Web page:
Should Offensive Speech be Limited by Law?

Salem Solomon

If there is a recent example of free speech that has captured the world’s attention, it is the satirical comics of the French news magazine Charlie Hebdo.

After the Jan. 7 terrorist attacks targeting the reporters in the magazine’s newsroom, the world united in affirming and celebrating the right to free speech and parody of all things including religion. However, the vast majority of mainstream news outlets in the United States including the New York Times, the Associated Press, CNN, ABC and others declined to republish the cartoons that showed representations of the Prophet Mohammed even as a means to inform their audience about a worldwide news event.

Times executive editor Dean Baquet said he was particularly concerned about the safety of his foreign correspondents reporting in majority Muslim countries. He also said most of the cartoons were designed to be shocking and insulting. “We have a standard that is long held and that serves us well: that there is a line between gratuitous insult and satire,” he said. “Most of these are gratuitous insult.”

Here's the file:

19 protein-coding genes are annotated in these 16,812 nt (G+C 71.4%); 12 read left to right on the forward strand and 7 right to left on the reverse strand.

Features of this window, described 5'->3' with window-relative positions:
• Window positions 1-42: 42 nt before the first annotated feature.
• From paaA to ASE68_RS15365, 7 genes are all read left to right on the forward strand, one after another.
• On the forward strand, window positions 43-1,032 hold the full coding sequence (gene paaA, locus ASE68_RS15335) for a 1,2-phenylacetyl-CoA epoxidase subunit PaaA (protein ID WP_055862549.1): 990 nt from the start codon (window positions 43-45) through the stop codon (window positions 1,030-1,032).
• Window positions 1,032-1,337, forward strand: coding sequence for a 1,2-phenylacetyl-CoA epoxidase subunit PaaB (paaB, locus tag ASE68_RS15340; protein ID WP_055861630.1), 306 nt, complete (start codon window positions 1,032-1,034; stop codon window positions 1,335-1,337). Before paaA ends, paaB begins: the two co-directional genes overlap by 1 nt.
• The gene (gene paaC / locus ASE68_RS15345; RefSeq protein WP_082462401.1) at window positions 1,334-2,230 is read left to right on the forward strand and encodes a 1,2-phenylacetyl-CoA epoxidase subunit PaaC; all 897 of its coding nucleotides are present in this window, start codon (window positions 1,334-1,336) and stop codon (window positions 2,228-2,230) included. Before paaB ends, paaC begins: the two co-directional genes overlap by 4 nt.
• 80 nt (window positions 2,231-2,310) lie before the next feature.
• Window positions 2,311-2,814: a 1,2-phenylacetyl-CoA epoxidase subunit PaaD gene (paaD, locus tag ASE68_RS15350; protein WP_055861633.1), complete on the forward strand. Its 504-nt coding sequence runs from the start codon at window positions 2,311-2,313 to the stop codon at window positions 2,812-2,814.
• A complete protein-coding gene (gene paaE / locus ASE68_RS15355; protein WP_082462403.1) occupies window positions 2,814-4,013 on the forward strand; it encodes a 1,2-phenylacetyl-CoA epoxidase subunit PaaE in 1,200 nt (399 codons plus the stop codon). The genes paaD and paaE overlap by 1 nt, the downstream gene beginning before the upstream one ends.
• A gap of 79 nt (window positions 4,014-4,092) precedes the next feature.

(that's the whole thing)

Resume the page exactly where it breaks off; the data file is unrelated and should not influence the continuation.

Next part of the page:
In this case, the news organizations self-censored because of the fear of ramifications toward their staff and a fear of offending readers. These are editorial decisions and there would be nothing illegal about publishing the cartoons. In fact, several publications, most notably the Washington Post, decided to publish the cartoons.

U.S. law does not and should not limit offensive speech. That would fulfill the demands of the terrorists or extremist groups who want to silence messages they deem offensive and heretical.

Salem Solomon (@salem_solomon) is the founder and editor of Africa Talks, a multimedia news site tracking issues about Africa and the global African diaspora. She is a journalist, a graduate student and a teaching assistant at the University of South Florida St. Petersburg.

    Salem Solomon

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